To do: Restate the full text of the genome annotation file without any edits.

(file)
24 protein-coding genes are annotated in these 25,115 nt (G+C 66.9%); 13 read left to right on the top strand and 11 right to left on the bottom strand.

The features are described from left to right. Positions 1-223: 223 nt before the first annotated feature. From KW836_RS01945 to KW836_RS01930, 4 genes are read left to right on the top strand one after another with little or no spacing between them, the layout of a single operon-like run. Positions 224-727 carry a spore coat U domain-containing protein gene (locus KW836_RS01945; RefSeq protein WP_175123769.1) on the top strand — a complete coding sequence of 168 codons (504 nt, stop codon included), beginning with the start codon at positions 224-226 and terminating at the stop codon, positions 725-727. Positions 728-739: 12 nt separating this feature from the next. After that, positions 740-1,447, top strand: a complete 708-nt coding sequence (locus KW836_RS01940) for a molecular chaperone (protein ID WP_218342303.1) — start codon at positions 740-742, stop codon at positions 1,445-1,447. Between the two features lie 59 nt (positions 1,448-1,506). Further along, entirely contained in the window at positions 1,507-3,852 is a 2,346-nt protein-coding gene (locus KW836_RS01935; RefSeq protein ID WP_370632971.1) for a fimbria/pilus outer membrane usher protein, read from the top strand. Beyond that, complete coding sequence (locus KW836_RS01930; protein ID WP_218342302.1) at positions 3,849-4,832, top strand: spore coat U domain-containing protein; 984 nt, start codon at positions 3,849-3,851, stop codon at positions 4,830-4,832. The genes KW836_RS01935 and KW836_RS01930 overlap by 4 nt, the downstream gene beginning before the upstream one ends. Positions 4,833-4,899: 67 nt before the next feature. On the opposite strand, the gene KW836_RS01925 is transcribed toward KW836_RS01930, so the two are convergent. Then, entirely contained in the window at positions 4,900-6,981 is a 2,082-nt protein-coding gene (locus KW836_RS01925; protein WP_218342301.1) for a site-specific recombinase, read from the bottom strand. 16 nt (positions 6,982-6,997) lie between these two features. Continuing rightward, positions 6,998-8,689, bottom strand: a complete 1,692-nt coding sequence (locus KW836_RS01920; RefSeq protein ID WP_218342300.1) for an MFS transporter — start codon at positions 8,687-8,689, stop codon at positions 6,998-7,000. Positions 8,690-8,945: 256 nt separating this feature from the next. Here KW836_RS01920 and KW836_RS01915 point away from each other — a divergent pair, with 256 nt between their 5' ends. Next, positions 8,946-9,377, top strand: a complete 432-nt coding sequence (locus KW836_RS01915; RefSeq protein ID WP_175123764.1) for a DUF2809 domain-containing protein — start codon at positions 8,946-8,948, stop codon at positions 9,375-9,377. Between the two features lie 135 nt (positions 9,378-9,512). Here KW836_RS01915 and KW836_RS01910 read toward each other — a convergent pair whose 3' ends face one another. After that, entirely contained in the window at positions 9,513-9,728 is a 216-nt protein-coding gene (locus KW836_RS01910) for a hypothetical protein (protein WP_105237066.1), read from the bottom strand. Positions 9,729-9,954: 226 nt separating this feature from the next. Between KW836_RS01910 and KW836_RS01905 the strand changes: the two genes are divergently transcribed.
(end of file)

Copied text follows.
24 protein-coding genes are annotated in these 25,115 nt (G+C 66.9%); 13 read left to right on the top strand and 11 right to left on the bottom strand.

The features are described from left to right. Positions 1-223: 223 nt before the first annotated feature. From KW836_RS01945 to KW836_RS01930, 4 genes are read left to right on the top strand one after another with little or no spacing between them, the layout of a single operon-like run. Positions 224-727 carry a spore coat U domain-containing protein gene (locus KW836_RS01945; RefSeq protein WP_175123769.1) on the top strand — a complete coding sequence of 168 codons (504 nt, stop codon included), beginning with the start codon at positions 224-226 and terminating at the stop codon, positions 725-727. Positions 728-739: 12 nt separating this feature from the next. After that, positions 740-1,447, top strand: a complete 708-nt coding sequence (locus KW836_RS01940) for a molecular chaperone (protein ID WP_218342303.1) — start codon at positions 740-742, stop codon at positions 1,445-1,447. Between the two features lie 59 nt (positions 1,448-1,506). Further along, entirely contained in the window at positions 1,507-3,852 is a 2,346-nt protein-coding gene (locus KW836_RS01935; RefSeq protein ID WP_370632971.1) for a fimbria/pilus outer membrane usher protein, read from the top strand. Beyond that, complete coding sequence (locus KW836_RS01930; protein ID WP_218342302.1) at positions 3,849-4,832, top strand: spore coat U domain-containing protein; 984 nt, start codon at positions 3,849-3,851, stop codon at positions 4,830-4,832. The genes KW836_RS01935 and KW836_RS01930 overlap by 4 nt, the downstream gene beginning before the upstream one ends. Positions 4,833-4,899: 67 nt before the next feature. On the opposite strand, the gene KW836_RS01925 is transcribed toward KW836_RS01930, so the two are convergent. Then, entirely contained in the window at positions 4,900-6,981 is a 2,082-nt protein-coding gene (locus KW836_RS01925; protein WP_218342301.1) for a site-specific recombinase, read from the bottom strand. 16 nt (positions 6,982-6,997) lie between these two features. Continuing rightward, positions 6,998-8,689, bottom strand: a complete 1,692-nt coding sequence (locus KW836_RS01920; RefSeq protein ID WP_218342300.1) for an MFS transporter — start codon at positions 8,687-8,689, stop codon at positions 6,998-7,000. Positions 8,690-8,945: 256 nt separating this feature from the next. Here KW836_RS01920 and KW836_RS01915 point away from each other — a divergent pair, with 256 nt between their 5' ends. Next, positions 8,946-9,377, top strand: a complete 432-nt coding sequence (locus KW836_RS01915; RefSeq protein ID WP_175123764.1) for a DUF2809 domain-containing protein — start codon at positions 8,946-8,948, stop codon at positions 9,375-9,377. Between the two features lie 135 nt (positions 9,378-9,512). Here KW836_RS01915 and KW836_RS01910 read toward each other — a convergent pair whose 3' ends face one another. After that, entirely contained in the window at positions 9,513-9,728 is a 216-nt protein-coding gene (locus KW836_RS01910) for a hypothetical protein (protein WP_105237066.1), read from the bottom strand. Positions 9,729-9,954: 226 nt separating this feature from the next. Between KW836_RS01910 and KW836_RS01905 the strand changes: the two genes are divergently transcribed.